The NFL is allowing Adrian Peterson to play with the Vikings, deferring any decision until he is found either innocent or guilty. Given that the foundation of our justice system is “innocent until proven guilty,” it is a fair decision. The photographic evidence seems overwhelming, but the matter has yet to be decided by the court.
If he is found guilty of child abuse, what happens then? Where is the line? How much violence is too much for professional sports? Will they set different guidelines for spousal, child and general violence and abuse? And who will decide, owners, the union, the players or the Commissioner? And how will they decide?
Lots of questions, but the most glaring is “Where’s the line?” – loss of consciousness, more than two bruises and/or cuts, coma, death…?
I stopped watching football when Michael Vick was hired by the Eagles. I never watched that much anyway, but the thought of my home team letting a dog murderer and abuser play was too much for me. I love people and animals and the thought of someone doing what Vick did makes me physically ill. I don’t care if he “served his time and paid his debt,” he was and is a monster. That kind of abusive behavior doesn’t change.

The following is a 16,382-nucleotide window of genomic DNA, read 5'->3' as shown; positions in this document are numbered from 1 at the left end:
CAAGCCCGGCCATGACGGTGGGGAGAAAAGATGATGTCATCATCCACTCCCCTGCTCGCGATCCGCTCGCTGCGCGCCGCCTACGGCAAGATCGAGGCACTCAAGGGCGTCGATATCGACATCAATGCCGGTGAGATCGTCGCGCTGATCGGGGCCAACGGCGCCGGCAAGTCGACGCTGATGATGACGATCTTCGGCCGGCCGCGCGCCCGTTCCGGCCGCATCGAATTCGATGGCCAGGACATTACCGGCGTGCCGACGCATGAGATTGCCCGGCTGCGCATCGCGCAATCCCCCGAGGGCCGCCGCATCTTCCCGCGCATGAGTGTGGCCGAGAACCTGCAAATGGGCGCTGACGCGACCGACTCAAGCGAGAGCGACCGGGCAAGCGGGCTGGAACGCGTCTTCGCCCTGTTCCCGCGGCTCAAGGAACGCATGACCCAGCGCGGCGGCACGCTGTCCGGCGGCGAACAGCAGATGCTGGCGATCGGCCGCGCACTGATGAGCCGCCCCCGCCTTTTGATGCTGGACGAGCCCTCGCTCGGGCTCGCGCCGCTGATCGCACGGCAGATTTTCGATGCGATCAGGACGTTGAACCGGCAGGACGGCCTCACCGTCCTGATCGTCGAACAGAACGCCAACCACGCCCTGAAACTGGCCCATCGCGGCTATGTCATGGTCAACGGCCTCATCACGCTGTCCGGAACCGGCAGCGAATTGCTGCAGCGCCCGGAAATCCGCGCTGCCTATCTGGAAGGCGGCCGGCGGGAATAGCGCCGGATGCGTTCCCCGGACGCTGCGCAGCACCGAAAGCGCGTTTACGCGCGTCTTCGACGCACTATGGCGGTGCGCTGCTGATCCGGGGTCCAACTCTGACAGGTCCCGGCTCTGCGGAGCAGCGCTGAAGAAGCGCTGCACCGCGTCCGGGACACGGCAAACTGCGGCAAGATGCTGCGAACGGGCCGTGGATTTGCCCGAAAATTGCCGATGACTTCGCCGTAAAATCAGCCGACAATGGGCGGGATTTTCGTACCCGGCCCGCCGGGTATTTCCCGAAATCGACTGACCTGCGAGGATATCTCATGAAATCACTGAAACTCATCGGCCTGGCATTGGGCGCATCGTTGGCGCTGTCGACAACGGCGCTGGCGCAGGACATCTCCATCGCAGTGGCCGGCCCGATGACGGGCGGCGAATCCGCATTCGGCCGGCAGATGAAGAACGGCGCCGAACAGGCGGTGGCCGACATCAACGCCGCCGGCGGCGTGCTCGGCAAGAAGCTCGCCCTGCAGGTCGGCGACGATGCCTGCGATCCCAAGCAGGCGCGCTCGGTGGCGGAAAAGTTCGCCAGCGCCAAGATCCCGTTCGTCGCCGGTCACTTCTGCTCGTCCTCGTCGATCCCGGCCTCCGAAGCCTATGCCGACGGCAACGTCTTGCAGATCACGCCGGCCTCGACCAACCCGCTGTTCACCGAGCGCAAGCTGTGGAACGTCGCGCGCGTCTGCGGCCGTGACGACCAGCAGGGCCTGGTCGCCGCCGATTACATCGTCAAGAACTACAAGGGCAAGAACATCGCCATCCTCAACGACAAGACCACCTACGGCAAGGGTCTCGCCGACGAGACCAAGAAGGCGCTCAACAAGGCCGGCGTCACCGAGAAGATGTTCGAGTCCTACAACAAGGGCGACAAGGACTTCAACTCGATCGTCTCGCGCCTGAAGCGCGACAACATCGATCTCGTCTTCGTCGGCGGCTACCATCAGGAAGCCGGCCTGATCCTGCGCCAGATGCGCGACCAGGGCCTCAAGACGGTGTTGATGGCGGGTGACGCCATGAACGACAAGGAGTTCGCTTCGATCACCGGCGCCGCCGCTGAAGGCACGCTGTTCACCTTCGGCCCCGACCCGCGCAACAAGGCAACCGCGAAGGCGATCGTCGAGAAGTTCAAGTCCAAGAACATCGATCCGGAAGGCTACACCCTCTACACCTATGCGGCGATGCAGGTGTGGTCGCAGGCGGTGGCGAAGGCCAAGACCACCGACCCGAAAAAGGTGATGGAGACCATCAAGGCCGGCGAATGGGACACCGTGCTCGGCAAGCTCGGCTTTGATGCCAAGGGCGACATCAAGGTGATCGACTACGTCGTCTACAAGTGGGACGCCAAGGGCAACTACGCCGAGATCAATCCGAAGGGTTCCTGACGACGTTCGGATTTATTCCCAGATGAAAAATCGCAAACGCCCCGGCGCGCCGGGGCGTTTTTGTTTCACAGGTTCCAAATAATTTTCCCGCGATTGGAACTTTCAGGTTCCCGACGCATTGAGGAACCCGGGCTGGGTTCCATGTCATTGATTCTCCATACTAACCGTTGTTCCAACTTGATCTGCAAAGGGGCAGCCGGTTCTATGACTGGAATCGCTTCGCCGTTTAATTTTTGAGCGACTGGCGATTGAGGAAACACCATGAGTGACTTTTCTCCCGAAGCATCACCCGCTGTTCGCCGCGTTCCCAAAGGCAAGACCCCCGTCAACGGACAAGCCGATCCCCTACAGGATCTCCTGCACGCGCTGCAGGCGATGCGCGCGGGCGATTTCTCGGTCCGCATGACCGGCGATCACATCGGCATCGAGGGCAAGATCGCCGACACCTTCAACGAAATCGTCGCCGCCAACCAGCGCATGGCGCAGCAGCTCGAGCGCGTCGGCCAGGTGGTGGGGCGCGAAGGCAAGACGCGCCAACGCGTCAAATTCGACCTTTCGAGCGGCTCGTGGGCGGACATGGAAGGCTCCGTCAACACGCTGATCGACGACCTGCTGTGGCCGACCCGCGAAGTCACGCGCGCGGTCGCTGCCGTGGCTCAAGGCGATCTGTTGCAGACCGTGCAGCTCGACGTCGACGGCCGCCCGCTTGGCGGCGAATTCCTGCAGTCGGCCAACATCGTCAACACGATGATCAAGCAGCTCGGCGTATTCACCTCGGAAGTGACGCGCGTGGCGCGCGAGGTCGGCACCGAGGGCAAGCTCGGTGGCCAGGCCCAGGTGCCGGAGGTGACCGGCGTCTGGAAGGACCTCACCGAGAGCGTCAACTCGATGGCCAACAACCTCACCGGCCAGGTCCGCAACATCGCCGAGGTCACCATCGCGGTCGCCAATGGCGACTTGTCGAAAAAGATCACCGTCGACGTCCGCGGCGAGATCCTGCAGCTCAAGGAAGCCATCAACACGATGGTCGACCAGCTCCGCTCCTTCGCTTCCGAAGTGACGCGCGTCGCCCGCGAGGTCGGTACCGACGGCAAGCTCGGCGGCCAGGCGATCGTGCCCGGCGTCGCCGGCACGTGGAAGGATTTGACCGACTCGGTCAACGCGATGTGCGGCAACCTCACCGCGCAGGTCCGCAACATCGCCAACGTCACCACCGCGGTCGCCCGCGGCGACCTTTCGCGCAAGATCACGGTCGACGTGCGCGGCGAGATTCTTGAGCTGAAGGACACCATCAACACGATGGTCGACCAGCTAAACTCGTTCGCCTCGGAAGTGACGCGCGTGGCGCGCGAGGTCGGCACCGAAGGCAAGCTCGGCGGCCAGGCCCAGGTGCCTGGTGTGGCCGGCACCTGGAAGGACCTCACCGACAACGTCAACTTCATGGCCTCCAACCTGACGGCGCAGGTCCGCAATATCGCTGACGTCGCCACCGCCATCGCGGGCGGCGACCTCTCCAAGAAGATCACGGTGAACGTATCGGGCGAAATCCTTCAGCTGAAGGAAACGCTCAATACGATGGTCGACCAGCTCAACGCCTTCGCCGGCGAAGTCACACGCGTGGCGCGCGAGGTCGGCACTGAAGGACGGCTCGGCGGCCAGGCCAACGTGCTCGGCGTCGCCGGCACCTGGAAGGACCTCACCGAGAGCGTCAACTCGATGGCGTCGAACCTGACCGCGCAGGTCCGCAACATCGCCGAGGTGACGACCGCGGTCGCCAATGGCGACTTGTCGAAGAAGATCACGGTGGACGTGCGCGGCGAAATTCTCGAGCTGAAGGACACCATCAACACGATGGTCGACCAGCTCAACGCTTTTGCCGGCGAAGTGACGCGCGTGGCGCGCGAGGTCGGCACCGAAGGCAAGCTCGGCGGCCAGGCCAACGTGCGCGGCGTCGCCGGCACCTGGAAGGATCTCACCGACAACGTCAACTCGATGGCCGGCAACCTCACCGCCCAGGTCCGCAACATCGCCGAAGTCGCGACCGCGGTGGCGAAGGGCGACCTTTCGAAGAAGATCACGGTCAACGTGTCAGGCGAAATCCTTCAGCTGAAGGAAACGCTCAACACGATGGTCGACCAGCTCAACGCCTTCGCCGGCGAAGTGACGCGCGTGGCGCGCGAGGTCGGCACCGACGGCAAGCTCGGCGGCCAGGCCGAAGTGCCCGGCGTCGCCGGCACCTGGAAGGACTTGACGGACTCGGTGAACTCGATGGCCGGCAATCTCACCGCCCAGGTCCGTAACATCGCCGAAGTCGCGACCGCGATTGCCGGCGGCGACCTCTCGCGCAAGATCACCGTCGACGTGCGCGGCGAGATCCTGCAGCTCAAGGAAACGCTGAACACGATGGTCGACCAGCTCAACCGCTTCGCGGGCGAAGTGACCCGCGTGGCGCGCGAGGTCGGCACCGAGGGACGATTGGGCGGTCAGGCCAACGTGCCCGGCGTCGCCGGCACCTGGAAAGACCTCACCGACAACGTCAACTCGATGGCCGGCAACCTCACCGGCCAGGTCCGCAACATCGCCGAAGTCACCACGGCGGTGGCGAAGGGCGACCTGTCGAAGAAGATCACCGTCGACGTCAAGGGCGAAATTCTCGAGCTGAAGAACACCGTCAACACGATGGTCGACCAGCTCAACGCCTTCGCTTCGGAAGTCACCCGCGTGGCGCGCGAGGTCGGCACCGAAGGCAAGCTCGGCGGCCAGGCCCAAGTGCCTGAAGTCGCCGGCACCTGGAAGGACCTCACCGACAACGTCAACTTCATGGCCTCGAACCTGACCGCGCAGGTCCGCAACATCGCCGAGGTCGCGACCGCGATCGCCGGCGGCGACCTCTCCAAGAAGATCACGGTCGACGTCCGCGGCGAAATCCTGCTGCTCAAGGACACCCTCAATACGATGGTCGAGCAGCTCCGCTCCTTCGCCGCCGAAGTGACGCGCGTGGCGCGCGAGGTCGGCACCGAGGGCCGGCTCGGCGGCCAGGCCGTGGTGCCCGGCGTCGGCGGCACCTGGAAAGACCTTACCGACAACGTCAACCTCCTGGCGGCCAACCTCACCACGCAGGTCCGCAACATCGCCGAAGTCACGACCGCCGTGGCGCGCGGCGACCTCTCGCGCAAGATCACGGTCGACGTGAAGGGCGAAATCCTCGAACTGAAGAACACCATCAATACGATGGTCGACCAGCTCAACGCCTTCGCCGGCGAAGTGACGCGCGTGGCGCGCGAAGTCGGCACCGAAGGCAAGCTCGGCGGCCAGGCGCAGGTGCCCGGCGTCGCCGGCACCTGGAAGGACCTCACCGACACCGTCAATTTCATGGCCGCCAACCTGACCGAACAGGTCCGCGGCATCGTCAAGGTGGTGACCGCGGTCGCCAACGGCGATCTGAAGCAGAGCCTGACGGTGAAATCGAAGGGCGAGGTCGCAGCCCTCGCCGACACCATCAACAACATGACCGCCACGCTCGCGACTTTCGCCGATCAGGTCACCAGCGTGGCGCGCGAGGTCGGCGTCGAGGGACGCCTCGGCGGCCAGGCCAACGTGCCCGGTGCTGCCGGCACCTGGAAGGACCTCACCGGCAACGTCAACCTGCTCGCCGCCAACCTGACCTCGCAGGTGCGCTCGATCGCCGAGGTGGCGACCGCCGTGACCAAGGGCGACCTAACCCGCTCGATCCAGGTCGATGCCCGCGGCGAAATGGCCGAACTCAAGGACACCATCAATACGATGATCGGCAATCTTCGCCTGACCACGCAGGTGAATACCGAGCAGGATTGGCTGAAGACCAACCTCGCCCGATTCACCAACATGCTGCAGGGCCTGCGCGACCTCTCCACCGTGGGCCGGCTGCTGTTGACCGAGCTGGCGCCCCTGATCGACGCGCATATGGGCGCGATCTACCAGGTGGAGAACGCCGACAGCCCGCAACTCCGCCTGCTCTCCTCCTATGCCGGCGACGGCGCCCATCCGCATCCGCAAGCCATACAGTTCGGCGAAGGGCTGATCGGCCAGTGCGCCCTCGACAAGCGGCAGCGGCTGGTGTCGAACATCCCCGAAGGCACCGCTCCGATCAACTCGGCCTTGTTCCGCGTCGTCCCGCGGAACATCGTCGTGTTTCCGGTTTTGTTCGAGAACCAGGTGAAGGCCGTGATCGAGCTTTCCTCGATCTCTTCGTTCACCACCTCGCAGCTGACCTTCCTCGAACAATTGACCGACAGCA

I believe it’s the same with men who hit women like Ray Rice and the many other professional athletes who have committed acts of violence against women and/or children. Like a sexual predator or stalker, they will never change. So is that the line, behavior that has been proven to never change? What if someone robs a bank or kidnaps someone?
Is any felony reason enough to eliminate a player from professional sports? I think so. Someone convicted of a felony is a lousy role model for our children. And, despite what Charles Barkley said many years ago, pro athletes are role models for kids. If you doubt it, take a look at the sale of name jerseys in all sports. Children want to emulate the players they see on the field.
Play professional sports and have a felony conviction? Good luck selling cars or asking “do you want fries with that?” because those should be your only career choices after you’re convicted of a felony. That policy would solve most of the public image problems with violent offenders. Of course there are abused women who will refuse to press charges. In those cases, if the evidence is overwhelming, the player should be permanently suspended. And they need to get help for the woman.
The whole thing is one huge shit storm. Of course, there’s always firing all current players and recruiting an entirely new field of athletes. Yeah, that’s going to happen.
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